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Hey to all Java has a lot of frameworks / APIs that help you do logging in your application:

  1. The Java API has java.util.logging package.
  2. Apache's Log4j.
  3. Apache's Commons Logging.
  4. SLF4J (logging Facade).
  5. jLo. and many many more...

I've always used the log4j library, i found it sufficient most of the time, and extensible when i needed more control.

Anyone who had experience with more than one framework can share his experience? when is it better to use one framework over the other and from application architecture point of view? Why would i prefer one over other?


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Exact duplicate of… – Tom Hawtin - tackline Jan 23 '09 at 15:46
up vote -3 down vote accepted

This question seems identical to 354837.

The simple answer is that you'd go for Commons Logging if you're writing a library that may be dropped into applications where you have no control over the logging, one of the other choices if not. I personally use CL in all cases, simply because it's common -- I don't need to remember the differences between frameworks.

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I wasn't the person downvoting you but I'm quite a bit allergic against commons.logging... I was using it exclusively until about three years ago and switched all the code under my fingers over to SLF4J in the meantime. I'd still consider a downvote of your answer crude, especially without a comment, but some people are like that :( – Huxi Jun 11 '09 at 6:57

Commons Logging is source of strange classloading problems. Avoid it if you can. I prefer log4j when developing application. If you develop library/framework and you don't want to enforce logging library, choose slf4j.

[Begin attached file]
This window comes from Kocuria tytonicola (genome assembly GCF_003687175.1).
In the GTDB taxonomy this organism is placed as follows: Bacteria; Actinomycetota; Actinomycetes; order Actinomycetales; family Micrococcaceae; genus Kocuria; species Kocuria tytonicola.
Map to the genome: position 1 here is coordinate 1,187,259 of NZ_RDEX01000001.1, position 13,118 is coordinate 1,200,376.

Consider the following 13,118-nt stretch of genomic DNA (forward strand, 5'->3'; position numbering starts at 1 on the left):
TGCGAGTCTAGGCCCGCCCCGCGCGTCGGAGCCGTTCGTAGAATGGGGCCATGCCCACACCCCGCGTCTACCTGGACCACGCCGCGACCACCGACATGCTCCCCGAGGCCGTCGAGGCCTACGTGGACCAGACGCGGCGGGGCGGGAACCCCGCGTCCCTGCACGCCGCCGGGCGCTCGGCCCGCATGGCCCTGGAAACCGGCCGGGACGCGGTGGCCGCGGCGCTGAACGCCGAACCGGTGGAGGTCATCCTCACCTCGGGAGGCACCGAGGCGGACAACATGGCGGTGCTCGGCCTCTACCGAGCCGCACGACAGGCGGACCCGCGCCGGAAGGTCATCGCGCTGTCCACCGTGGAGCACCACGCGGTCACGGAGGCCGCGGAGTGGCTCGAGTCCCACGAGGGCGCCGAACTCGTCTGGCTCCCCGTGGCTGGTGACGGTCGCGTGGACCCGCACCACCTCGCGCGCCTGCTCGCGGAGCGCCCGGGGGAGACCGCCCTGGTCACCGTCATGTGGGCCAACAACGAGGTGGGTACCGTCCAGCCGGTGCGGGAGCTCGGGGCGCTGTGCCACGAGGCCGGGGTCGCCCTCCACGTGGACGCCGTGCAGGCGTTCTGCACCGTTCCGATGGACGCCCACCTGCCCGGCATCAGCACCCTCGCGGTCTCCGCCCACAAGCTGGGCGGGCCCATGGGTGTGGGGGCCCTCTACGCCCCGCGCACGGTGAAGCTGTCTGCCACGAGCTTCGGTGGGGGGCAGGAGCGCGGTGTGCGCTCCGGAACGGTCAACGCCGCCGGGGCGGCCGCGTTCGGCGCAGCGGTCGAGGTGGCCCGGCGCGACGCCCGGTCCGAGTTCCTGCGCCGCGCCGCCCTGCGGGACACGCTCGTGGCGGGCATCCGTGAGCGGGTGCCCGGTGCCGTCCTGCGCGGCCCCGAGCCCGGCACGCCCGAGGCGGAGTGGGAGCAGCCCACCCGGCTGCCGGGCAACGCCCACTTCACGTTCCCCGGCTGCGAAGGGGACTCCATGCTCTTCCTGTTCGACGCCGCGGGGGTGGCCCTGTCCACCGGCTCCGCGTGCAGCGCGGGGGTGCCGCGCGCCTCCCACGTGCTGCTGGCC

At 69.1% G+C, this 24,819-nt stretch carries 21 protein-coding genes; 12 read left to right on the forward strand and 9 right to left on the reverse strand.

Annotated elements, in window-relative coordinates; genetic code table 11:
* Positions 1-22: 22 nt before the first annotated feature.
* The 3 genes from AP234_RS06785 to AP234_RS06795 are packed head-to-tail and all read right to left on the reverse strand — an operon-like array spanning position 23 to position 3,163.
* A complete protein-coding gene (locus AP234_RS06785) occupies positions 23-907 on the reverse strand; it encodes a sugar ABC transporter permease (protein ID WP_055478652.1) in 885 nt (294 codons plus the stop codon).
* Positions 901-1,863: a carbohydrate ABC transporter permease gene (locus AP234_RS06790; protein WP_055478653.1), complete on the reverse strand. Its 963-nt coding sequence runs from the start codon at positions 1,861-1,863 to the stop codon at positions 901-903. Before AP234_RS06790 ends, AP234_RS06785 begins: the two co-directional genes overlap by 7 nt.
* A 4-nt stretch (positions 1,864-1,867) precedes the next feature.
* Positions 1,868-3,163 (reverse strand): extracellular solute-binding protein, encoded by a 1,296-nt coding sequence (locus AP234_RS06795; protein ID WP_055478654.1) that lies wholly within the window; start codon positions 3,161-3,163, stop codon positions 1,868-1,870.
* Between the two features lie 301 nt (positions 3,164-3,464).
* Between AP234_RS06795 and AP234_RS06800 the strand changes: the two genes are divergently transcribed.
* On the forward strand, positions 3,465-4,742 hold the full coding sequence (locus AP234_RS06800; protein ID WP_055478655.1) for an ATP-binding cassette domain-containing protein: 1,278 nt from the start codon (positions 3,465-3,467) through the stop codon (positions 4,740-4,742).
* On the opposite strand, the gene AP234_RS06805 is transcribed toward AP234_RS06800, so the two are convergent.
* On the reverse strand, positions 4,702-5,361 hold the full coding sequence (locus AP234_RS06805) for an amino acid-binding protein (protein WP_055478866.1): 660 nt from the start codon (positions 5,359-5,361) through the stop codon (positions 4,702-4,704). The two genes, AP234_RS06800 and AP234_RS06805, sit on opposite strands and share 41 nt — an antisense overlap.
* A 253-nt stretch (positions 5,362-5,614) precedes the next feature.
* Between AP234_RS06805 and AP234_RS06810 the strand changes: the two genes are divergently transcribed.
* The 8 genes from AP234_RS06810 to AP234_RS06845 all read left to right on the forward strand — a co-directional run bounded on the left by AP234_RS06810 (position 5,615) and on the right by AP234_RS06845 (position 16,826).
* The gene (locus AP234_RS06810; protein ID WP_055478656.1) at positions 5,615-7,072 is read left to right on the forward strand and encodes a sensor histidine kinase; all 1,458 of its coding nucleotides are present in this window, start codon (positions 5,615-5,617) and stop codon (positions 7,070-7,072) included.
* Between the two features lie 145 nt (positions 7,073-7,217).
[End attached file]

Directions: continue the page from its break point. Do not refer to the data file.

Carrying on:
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And let's not forget that the official nickname for Commons Logging is "clogging". – Damien B Jan 24 '09 at 1:05

If its new code i'd start with slf4j, since it provides the simplest way to switch between the underlying logging api's by just including the required slf-[logging_api].jar in the classparth of your app. For example - if you start with log4j you still have to configure a Conole logger in a log4j.xml to see your logging output, with slf4j you just include the slf4j-simple.jar.

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Logback is a rewrite of log4j. If you like log4j, you should like logback even better.

Moreover, logback is a native implementation of the SLF4J API which means that is you are using logback, then you are actually using SLF4J. Thus, if for any reason you wish to switch back to another logging framework, be it log4j or j.u.l. you can do so by replacing one jar file with another.

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Whatever the official position is "log4j" is the standard logging framework.

It works well and has been around for a while. Its the most deployed logging framework used by thousands of apps and packages. Its also the logging framework most likely to appear on a developers CV.

Stick with log4j there is no good reason to try anything else.

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If you use a facade you can switch the logging backend as you like or need. SLF4J is the better facade compared to commons.logging since it supports parametrized messages and MDC. I've switched a >100kLines project from commons.logging to SLF4J in the past. It was a no-brainer, mostly search & destr... err... replace with only minimal manual changes. The same should be the case for LOG4J - at least if NDC isn't used since that isn't supported by SLF4J. – Huxi Jun 3 '09 at 15:36

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